“Creating art has been a beautiful process of self-discovery and reflection that begins with a desire to express a feeling”, says moody photography artist Liz Bretz.
Liz Bretz is a Los Angeles based moody photography artist who studied commercial photography at Brooks Institute of Photography. Her creative curiosity was heightened by family travel and her dad’s interest in his own creative pursuits.
Born and raised in both Pennsylvania and Hawaii, Liz found a beautiful tension and influence between the serenity and divinity of the beaches of Kauai, Hawaii and the antiquity of the farm in Pennsylvania.
Moody Photography: a Means to Access the Subconscious and Articulate Honest Feelings
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Photography as an expression
“Creating art has been a beautiful process of self-discovery and reflection that begins with a desire to express a feeling,” says Liz Bretz.
Liz Bretz describes how art has always been a sort of beautiful therapy and a means to access the subconscious and articulate honest feelings, with the opportunity to reveal, express ideas of self-identity and celebrate vulnerabilities.
Growing up with an artistic father, Liz became fascinated and influenced by her father’s beautiful creations, from his meaningful photographic portraits of the family to his experimental paintings and his dramatic piano stylings.
Her artistic influences, however, began to expand when she began studying photography. She mentions being influenced by many artists across visual mediums, predominantly, Diane Arbus (photographer), Tim Walker (photographer), Wes Anderson (Director), among others.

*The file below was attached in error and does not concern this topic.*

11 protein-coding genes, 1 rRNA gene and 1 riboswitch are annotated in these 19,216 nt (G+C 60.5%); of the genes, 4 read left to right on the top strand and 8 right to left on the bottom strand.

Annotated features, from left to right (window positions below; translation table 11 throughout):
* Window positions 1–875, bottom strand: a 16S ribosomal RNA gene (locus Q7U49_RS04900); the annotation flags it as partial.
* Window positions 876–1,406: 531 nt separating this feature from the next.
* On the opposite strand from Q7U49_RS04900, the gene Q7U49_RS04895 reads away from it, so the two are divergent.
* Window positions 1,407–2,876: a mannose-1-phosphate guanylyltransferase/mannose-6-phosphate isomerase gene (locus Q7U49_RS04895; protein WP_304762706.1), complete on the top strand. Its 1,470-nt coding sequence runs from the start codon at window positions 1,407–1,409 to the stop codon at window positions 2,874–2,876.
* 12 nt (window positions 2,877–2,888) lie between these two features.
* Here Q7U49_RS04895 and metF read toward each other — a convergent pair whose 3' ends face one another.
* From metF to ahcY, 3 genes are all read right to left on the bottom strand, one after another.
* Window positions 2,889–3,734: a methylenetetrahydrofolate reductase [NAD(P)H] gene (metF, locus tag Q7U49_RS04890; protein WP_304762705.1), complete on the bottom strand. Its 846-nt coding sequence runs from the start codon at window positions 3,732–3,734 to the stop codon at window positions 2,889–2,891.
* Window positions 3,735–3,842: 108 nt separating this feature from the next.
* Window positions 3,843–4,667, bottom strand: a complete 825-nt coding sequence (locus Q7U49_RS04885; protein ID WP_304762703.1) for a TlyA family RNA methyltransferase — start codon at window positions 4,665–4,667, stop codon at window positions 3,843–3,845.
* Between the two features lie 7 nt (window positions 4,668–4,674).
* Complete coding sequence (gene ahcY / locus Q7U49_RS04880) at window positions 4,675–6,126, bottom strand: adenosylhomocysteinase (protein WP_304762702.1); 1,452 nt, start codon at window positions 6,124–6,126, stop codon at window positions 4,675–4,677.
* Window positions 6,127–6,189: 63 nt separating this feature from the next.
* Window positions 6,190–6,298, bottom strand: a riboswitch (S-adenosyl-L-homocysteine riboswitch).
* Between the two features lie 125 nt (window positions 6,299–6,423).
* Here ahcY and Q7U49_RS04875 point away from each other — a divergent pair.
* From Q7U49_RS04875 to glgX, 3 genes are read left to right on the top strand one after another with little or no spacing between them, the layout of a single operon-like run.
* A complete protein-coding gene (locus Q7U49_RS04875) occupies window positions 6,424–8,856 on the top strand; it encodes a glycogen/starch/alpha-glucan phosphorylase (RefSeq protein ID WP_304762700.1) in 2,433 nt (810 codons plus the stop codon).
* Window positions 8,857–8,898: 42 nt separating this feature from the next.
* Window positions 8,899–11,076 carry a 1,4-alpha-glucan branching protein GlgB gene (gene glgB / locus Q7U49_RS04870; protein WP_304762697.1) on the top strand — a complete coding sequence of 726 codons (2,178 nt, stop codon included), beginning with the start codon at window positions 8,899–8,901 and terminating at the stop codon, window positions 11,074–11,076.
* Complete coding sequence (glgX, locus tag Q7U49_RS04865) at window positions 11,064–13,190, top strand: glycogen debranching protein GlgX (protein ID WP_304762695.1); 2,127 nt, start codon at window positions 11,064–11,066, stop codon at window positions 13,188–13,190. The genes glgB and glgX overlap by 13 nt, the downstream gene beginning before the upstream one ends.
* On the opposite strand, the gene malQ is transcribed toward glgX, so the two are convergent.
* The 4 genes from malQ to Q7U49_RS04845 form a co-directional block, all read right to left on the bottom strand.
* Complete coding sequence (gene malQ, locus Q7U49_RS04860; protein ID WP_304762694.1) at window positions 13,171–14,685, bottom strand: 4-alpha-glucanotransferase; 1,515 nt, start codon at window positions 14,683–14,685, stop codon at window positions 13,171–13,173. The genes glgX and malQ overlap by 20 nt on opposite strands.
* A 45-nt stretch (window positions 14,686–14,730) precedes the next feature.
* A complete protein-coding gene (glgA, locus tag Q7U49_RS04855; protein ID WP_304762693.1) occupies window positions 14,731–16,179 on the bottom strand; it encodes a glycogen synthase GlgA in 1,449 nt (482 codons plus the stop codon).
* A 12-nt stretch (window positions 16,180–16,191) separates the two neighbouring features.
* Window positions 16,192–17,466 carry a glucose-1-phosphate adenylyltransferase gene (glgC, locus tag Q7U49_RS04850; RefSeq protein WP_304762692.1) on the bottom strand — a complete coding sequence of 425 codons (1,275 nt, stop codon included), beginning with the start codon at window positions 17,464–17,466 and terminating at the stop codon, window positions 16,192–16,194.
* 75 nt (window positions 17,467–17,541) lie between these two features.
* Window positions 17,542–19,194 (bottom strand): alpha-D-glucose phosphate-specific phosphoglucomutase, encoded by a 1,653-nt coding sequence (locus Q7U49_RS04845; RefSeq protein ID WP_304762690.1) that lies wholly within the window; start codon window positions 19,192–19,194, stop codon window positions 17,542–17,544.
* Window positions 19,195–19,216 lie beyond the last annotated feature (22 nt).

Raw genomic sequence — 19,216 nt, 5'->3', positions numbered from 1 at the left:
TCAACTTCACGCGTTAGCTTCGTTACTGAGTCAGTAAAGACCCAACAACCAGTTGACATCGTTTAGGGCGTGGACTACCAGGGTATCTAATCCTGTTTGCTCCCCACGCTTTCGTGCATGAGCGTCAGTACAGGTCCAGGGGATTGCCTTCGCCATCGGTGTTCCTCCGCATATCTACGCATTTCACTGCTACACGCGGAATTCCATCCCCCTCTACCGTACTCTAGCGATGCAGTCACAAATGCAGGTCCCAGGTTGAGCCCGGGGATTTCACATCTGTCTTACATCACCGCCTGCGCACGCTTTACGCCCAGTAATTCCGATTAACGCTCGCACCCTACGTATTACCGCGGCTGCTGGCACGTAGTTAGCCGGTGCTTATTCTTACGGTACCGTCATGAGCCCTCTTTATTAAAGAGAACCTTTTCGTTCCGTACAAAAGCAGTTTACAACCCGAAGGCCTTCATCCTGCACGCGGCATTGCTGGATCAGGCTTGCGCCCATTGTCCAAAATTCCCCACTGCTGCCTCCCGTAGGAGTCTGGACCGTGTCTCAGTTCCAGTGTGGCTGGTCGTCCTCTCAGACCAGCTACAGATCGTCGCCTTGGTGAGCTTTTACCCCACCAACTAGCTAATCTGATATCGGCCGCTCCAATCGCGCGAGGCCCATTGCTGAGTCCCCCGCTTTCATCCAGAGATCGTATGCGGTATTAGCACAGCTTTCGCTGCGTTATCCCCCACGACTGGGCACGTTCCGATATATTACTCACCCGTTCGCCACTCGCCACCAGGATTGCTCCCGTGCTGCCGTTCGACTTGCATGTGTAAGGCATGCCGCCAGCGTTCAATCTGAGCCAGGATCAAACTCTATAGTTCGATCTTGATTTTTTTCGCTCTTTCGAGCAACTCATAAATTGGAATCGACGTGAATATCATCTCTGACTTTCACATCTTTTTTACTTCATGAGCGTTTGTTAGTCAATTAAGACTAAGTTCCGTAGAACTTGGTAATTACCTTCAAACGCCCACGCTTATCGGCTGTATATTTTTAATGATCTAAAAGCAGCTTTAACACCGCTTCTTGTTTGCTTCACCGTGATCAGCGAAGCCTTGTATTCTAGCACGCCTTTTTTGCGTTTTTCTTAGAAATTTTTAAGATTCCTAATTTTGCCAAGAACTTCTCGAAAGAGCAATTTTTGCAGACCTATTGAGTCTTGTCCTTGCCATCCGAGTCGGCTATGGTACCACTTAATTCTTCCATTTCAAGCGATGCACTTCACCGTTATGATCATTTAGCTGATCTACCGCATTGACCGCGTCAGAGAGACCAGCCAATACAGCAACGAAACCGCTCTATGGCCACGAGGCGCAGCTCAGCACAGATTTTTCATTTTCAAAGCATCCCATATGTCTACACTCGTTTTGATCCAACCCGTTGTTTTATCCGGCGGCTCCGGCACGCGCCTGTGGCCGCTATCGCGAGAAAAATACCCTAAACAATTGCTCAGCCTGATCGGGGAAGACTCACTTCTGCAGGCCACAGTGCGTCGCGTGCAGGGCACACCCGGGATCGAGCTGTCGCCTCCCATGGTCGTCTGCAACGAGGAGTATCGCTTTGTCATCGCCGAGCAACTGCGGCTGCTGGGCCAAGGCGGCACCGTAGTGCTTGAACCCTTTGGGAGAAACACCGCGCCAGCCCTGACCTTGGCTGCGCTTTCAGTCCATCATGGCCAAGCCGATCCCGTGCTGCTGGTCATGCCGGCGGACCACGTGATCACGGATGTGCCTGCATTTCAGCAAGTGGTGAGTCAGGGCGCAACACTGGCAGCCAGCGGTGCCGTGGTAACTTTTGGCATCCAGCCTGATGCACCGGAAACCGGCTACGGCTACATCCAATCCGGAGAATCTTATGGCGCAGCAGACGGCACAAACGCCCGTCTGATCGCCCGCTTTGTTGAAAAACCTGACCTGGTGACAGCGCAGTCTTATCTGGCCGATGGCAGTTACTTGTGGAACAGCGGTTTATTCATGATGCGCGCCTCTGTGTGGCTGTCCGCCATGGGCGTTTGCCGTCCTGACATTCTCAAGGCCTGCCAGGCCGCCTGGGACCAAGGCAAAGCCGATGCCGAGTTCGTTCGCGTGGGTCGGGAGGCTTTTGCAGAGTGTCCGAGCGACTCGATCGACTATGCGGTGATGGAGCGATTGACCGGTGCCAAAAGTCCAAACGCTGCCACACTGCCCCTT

Collaborations and plans
Liz is currently working on a couple of exciting projects. She is collaborating with some of her favourite musicians to create album artwork for their upcoming releases. She’s also writing and directing a dark comedy short film and writing an online photography course.
Aspirations and expectations
Liz hopes to create works that are accessible, emotionally honest, vibrant in the narrative, and art that uplifts the infinite strength of the feminine. She also hopes to nurture a photographer-subject relationship that is both collaborative and fluid.
“My body of work consists of landscapes and portraits that are aesthetically and conceptually moody, deep in feeling, cinematic and surrealist”, says Liz.
To see Liz’s latest photographs, visit Saatchi Art >
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